WASHINGTON — The Senate on Wednesday approved a sweeping revision of the contentious No Child Left Behind law, sending to President Obama’s desk a proposal that ends an era of federal control in education policy after 14 years.

The legislation, which passed the Senate by a vote of 85 to 12, would restore authority for school performance and accountability to local districts and states after a lengthy period of aggressive federal involvement. While it keeps the existing annual testing requirements in reading and math and requires that states act to improve the lowest performing schools, it allows more local control to set goals, determine school ratings and decide remedial measures.

Senator Lamar Alexander, Republican of Tennessee, left, and Representative John Kline, a Minnesota Republican.House Restores Local Education Control in Revising No Child Left BehindDEC. 2, 2015
Students taking part in a trial run of a new state assessment in Annapolis, Md., in February. The new test is linked to the Common Core standards, which Maryland adopted in 2010 under the federal No Child Left Behind law.

“It will unleash a flood of excitement and innovation and student achievement that we haven’t seen in a long time,” said Senator Lamar Alexander, the Tennessee Republican who leads the Education Committee. “But it will come community by community, state by state, rather than through Washington, D.C.”
Mr. Obama is expected to sign the bill — the product of a conference committee of the House and Senate that passed easily in the House last week with bipartisan backing — on Thursday.

“This is the biggest rewrite of our education laws in 25 years,” said the House speaker, Paul D. Ryan. “I’m very proud of this bill.”

No Child Left Behind, George W. Bush’s signature education initiative, had passed with strong bipartisan support in 2001. It introduced high-stakes standardized testing to gauge students in reading and math from the third to eighth grades, with the ultimate goal of making every student proficient in those subjects by 2014.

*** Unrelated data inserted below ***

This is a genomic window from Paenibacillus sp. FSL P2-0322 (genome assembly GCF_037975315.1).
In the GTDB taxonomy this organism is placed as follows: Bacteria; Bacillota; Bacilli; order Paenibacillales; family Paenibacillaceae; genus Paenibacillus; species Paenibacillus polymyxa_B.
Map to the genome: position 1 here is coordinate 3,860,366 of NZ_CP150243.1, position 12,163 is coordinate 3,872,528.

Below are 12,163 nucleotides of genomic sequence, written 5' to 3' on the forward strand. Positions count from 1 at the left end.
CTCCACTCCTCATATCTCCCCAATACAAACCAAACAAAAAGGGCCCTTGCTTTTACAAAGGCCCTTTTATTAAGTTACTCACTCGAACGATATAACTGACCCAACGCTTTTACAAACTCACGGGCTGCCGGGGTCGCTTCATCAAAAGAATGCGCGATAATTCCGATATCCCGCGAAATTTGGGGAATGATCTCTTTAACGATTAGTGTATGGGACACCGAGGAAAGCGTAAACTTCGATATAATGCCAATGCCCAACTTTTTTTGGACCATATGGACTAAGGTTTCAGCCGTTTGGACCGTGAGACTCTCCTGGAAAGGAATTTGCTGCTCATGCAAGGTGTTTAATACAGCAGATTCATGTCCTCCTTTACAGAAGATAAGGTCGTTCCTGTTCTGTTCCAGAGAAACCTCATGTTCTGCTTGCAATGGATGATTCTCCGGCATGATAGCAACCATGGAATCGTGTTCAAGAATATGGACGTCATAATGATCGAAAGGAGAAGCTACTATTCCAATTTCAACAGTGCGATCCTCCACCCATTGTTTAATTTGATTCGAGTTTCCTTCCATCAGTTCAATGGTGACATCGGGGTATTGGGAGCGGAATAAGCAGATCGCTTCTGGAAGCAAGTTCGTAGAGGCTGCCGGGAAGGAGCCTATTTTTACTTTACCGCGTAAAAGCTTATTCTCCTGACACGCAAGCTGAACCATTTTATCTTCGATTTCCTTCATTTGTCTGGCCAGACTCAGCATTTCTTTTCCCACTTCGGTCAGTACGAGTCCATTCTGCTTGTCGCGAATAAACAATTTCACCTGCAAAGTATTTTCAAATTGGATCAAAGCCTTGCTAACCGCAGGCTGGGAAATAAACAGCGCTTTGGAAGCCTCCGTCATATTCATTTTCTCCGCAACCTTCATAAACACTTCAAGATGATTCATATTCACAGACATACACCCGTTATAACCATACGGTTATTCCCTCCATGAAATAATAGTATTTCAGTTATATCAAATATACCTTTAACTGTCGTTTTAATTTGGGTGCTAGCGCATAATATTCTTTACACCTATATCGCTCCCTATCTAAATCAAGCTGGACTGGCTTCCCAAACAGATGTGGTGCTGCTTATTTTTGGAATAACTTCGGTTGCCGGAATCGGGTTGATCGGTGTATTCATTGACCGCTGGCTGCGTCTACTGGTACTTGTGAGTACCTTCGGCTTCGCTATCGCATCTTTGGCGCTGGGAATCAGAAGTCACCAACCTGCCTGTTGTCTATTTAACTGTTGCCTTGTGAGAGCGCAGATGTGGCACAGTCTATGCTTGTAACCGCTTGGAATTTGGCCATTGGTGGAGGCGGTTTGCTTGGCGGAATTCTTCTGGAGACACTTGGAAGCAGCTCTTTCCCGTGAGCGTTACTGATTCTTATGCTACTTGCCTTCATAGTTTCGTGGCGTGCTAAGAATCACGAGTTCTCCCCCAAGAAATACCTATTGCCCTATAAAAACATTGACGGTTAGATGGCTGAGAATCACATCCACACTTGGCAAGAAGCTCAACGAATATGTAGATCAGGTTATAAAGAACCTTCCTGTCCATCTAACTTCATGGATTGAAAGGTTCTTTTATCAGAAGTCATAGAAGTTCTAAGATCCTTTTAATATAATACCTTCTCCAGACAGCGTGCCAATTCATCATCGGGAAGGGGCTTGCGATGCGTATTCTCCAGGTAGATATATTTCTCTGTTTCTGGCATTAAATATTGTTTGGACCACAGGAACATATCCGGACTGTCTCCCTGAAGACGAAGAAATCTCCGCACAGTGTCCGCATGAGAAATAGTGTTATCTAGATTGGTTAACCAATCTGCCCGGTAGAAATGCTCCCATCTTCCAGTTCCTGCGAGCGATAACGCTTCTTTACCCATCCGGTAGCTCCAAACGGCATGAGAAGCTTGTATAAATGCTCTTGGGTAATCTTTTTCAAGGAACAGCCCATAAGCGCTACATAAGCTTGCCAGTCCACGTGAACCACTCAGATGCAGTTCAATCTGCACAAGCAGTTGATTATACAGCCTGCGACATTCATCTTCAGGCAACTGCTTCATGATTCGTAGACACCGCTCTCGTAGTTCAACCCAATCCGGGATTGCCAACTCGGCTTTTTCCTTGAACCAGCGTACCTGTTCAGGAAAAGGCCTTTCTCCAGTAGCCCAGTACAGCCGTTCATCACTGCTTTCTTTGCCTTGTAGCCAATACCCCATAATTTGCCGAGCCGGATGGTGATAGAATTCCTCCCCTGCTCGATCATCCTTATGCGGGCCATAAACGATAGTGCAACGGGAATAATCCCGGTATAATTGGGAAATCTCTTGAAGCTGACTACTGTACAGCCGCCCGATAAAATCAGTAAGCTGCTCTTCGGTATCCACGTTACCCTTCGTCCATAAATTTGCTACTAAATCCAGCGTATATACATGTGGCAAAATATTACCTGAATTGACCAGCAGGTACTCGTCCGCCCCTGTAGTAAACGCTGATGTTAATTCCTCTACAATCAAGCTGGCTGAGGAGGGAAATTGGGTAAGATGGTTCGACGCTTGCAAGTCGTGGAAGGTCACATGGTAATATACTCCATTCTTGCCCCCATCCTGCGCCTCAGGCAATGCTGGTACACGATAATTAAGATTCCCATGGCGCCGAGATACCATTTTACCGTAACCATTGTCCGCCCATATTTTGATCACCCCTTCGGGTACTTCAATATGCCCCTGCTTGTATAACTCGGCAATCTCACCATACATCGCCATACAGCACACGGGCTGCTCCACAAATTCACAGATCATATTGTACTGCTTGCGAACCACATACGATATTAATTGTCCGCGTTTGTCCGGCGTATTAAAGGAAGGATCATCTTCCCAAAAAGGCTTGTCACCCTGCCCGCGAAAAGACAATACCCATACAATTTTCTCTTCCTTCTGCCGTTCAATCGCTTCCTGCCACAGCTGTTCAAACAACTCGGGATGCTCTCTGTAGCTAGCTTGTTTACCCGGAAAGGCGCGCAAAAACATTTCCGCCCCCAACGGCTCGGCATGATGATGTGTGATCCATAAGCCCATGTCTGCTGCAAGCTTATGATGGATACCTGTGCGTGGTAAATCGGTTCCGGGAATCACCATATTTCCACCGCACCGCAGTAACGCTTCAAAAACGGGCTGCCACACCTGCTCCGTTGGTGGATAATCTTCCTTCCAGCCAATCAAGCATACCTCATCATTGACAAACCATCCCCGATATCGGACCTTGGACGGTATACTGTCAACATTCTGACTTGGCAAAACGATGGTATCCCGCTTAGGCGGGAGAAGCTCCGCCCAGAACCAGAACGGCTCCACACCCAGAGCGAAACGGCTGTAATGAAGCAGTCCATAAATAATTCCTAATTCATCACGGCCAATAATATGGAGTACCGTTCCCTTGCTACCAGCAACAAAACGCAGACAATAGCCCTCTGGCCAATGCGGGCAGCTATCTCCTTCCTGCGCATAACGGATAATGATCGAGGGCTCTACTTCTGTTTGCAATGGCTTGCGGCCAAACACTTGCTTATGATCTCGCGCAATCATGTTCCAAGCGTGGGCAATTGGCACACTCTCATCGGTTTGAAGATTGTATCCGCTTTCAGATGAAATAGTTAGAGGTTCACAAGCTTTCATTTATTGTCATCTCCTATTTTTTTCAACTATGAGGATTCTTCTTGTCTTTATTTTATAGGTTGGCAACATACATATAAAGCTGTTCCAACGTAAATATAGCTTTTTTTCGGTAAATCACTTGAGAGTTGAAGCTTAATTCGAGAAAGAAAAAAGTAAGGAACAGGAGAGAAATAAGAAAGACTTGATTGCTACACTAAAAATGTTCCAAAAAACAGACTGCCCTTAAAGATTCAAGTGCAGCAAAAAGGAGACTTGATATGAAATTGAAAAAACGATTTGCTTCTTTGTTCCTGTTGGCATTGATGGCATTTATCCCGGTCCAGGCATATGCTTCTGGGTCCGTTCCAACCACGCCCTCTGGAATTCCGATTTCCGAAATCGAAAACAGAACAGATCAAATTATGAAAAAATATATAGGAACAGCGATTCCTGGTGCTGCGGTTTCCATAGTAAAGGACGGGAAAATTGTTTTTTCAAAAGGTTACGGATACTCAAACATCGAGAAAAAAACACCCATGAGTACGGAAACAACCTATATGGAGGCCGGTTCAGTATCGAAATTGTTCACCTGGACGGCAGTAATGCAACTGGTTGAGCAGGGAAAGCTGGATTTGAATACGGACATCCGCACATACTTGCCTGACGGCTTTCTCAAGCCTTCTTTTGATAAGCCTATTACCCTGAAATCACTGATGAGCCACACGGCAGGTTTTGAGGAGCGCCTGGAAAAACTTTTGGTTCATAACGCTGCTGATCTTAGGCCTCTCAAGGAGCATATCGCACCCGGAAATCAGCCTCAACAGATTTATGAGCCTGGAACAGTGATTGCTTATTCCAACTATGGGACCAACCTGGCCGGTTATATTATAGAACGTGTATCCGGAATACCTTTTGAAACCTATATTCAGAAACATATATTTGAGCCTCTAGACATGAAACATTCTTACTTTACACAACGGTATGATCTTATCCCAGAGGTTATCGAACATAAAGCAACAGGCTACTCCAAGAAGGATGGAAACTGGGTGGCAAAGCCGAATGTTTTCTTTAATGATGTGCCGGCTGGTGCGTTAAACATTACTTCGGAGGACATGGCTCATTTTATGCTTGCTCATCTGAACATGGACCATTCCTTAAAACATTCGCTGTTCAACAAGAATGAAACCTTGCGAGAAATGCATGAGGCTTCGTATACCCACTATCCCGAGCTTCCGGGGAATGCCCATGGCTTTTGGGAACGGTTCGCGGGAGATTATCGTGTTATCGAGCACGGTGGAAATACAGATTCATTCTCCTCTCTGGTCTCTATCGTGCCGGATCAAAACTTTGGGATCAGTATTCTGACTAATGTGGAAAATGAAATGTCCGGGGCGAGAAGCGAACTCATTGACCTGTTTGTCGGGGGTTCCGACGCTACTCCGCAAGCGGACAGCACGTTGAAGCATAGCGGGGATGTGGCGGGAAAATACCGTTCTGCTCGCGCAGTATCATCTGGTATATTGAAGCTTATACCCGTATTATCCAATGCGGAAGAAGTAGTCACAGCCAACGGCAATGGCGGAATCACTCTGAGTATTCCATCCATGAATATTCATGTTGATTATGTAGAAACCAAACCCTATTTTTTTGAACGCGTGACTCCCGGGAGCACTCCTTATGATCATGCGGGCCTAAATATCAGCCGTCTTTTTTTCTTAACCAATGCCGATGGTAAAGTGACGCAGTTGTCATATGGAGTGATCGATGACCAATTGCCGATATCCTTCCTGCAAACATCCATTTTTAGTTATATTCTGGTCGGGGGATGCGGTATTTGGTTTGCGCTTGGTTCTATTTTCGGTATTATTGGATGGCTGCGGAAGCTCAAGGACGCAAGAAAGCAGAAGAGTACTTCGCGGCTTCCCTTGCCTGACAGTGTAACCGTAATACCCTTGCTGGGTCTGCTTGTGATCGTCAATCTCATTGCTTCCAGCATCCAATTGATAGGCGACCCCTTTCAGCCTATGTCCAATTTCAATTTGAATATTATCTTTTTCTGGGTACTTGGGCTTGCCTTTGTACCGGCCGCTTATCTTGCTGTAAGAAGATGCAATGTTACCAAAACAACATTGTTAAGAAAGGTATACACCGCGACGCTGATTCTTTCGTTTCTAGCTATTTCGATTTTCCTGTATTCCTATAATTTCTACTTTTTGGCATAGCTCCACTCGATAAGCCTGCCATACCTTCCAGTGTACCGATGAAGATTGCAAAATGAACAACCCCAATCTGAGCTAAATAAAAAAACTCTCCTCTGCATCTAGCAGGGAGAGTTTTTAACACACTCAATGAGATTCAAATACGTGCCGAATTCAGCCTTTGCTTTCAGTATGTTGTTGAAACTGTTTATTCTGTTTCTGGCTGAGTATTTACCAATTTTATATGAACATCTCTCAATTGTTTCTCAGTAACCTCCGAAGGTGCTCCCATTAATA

But as time went on, more schools faced sanctions, including closings, as they failed to meet what turned out to be an unworkable expectation. Republicans and Democrats alike backed away from the law as it became apparent that its penalties for struggling schools were overly punitive.

The law expired in 2007, but for years lawmakers could not agree on a replacement. Members of Congress debated the role the federal government should play in education, with Republicans pushing for more autonomy for states and school districts. For their part, Democrats pressed for assurances that racial minorities and those from low-income families would be protected, ensuring that there would not be disparities in access to a good education from one state or district to the next.

“I think the most important thing that we put in place is that we have federal guardrails to make sure that all of our students are getting access to a quality education, but have reduced the emphasis on high-stakes testing that has been so paralyzing,” Senator Patty Murray of Washington, the Education Committee’s top Democrat, said in an interview Monday.

In January, Ms. Murray, a former preschool teacher, and Mr. Alexander, a former university president and education secretary, agreed to work together on a new proposal, kick-starting the negotiations that culminated in the legislation passed by the Senate on Wednesday.


\Lawmakers praised the cooperation that finally ended the gridlock over the bill, part of what Mr. Alexander called “one of the most productive Senate years in a long time,” citing bipartisan efforts on cybersecurity and highway infrastructure as well.

“It’s important to say that while this was done because we have a Republican majority, it would not have happened without Democratic senators, especially Senator Murray,” he said.
Educators, advocates and teachers’ unions welcomed the end of years of stalled negotiations. “It’s a big deal because it’s being done in a place in Washington that doesn’t normally get anything done,” said Randi Weingarten, president of the American Federation of Teachers, the nation’s second largest teachers’ union, “but normally yells and screams at each other and points fingers instead of actually getting something done.”

Lily Eskelsen Garcia, president of the National Education Association, the country’s largest teachers’ union with about three million members, said that the easing of No Child Left Behind’s most onerous measures could help schools keep teachers on the job.

“One of the reasons they have been leaving the classroom is that they are so disillusioned by test and punish,” Ms. Garcia said. With the new flexibility that the law gives to states and local school districts, Ms. Garcia said, policy makers and administrators have the chance to “take a look at making this a respected profession where teachers are allowed to make decisions that they know are in the best interest of students.”